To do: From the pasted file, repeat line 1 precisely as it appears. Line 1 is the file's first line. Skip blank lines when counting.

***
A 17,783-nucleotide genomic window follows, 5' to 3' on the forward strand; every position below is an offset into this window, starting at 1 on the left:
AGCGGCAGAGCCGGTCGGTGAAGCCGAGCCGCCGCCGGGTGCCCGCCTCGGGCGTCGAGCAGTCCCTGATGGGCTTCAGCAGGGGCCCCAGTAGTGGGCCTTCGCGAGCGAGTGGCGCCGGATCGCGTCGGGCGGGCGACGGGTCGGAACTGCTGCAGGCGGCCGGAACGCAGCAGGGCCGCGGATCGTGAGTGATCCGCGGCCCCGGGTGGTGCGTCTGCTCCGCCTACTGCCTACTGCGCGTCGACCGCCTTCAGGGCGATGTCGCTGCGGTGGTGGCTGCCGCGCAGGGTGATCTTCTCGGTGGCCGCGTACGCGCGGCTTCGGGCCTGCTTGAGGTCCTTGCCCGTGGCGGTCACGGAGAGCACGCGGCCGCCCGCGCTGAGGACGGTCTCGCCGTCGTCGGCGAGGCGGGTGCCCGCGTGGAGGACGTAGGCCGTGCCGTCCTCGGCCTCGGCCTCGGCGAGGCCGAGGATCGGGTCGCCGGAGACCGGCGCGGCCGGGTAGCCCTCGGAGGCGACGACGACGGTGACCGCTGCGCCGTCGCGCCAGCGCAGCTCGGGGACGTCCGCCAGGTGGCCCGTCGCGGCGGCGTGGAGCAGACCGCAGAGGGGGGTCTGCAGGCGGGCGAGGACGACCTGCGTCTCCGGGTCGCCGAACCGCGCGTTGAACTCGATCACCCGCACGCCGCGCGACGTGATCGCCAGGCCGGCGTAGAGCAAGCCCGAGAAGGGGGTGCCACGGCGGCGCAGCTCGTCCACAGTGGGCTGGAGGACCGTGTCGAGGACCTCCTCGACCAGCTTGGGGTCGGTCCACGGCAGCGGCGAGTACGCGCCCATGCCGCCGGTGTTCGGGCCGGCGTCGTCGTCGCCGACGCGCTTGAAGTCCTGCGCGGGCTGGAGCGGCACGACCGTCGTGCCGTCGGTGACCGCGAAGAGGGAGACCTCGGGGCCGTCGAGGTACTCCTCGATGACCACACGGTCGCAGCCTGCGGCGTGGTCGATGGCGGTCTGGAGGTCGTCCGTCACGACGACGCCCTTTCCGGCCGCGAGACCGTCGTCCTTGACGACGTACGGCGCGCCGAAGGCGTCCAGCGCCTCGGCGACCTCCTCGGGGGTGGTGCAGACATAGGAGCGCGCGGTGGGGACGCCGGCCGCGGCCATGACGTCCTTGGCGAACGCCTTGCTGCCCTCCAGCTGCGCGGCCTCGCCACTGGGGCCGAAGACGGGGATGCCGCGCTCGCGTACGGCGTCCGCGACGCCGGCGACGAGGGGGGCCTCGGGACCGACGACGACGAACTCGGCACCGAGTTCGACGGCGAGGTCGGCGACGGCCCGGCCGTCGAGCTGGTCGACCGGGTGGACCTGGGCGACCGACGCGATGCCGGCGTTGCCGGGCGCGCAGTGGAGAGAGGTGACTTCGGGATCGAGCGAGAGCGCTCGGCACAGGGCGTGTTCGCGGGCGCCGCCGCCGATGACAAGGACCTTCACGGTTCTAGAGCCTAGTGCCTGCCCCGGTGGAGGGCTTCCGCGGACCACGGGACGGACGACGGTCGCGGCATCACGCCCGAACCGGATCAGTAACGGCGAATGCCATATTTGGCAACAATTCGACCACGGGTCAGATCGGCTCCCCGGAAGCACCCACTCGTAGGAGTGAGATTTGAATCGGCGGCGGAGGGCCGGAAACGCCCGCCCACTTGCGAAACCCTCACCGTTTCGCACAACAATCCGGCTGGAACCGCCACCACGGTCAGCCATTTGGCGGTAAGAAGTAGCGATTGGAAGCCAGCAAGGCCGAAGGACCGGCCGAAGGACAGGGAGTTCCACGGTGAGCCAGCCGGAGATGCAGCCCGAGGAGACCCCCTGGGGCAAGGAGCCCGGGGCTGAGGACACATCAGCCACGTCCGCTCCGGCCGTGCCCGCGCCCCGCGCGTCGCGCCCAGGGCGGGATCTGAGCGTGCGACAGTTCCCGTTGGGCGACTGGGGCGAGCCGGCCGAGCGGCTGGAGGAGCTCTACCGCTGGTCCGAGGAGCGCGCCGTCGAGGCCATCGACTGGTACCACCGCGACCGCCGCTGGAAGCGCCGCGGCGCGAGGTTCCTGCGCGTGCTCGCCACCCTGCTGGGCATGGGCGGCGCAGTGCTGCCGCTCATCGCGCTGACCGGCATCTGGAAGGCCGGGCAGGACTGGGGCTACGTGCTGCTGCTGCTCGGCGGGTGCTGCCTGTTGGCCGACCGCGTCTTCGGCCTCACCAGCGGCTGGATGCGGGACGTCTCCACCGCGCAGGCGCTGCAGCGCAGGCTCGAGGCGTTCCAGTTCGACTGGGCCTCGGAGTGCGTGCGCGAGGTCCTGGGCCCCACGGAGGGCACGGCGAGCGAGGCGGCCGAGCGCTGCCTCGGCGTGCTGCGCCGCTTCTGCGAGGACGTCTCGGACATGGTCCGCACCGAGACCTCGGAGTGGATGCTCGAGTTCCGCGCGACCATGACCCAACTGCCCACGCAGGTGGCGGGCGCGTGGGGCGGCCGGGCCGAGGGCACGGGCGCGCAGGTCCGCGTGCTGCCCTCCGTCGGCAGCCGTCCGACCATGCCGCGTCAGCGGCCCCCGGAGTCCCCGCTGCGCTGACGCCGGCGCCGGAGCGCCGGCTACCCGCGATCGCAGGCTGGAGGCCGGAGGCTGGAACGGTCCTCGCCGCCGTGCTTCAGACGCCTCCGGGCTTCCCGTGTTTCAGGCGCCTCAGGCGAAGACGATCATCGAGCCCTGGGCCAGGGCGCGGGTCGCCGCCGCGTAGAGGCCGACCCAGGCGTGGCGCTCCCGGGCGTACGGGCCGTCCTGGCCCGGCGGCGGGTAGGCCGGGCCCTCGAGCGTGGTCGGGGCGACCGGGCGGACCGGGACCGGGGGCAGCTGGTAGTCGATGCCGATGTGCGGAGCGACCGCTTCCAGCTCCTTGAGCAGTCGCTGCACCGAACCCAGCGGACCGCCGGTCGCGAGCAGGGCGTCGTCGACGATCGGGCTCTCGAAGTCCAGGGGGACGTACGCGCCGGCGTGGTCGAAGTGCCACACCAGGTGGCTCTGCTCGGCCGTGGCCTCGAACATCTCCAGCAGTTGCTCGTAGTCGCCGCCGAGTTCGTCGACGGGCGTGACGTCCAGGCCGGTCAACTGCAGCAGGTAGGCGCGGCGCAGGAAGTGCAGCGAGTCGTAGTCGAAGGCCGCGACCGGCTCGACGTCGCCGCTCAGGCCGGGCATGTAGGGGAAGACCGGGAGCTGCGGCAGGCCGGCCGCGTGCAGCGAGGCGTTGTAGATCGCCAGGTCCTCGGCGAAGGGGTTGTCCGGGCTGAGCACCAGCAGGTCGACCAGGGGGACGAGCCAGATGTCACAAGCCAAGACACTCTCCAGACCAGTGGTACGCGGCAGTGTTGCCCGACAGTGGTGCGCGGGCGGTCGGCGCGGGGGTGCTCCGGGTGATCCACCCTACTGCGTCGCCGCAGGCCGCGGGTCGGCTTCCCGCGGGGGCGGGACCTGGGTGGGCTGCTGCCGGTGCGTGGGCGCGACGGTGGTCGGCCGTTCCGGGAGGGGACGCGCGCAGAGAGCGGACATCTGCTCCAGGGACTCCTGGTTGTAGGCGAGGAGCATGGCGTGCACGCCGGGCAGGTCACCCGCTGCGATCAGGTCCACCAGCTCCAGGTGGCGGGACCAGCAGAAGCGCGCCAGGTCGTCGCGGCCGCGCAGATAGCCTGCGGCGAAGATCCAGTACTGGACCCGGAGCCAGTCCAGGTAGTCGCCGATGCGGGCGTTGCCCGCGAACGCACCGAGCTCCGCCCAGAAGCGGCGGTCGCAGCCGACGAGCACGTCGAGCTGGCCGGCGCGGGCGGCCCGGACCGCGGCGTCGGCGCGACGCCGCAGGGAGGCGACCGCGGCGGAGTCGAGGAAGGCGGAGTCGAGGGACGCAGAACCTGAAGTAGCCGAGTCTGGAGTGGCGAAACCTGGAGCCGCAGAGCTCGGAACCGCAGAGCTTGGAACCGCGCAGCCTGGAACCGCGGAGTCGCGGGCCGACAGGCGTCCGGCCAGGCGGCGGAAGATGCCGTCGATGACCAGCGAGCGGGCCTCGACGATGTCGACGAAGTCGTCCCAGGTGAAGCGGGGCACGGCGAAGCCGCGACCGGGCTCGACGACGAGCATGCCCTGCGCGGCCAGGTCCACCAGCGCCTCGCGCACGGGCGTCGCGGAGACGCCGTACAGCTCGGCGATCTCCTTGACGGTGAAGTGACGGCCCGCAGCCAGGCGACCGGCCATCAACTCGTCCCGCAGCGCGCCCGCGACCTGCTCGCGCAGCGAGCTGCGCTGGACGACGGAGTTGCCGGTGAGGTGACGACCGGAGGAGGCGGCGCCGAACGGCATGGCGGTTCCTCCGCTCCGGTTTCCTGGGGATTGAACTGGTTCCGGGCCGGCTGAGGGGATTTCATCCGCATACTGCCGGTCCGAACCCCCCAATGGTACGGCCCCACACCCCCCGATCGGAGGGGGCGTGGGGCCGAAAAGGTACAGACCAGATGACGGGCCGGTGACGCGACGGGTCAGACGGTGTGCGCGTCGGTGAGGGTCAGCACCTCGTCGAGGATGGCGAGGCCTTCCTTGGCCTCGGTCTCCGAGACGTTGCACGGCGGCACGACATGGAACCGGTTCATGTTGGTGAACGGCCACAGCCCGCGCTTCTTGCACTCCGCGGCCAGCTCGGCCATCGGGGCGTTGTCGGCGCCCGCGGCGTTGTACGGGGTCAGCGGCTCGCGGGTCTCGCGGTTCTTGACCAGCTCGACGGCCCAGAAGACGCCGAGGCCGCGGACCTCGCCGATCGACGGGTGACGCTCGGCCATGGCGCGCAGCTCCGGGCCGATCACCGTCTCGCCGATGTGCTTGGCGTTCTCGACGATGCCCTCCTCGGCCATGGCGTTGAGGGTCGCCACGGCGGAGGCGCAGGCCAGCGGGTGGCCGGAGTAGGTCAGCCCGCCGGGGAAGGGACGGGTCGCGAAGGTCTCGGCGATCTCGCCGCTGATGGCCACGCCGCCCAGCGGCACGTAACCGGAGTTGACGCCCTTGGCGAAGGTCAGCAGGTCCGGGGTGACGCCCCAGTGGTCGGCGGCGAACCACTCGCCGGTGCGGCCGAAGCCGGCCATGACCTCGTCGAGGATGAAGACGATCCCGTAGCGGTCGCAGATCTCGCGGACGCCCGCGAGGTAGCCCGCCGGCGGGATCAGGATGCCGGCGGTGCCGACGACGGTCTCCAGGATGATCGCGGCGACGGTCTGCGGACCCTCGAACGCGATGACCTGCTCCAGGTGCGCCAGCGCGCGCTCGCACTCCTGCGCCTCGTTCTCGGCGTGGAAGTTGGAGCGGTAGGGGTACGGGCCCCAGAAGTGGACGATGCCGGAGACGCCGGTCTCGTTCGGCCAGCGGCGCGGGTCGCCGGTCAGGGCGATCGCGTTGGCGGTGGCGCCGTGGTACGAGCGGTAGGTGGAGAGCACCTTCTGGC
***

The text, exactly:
A 17,783-nucleotide genomic window follows, 5' to 3' on the forward strand; every position below is an offset into this window, starting at 1 on the left: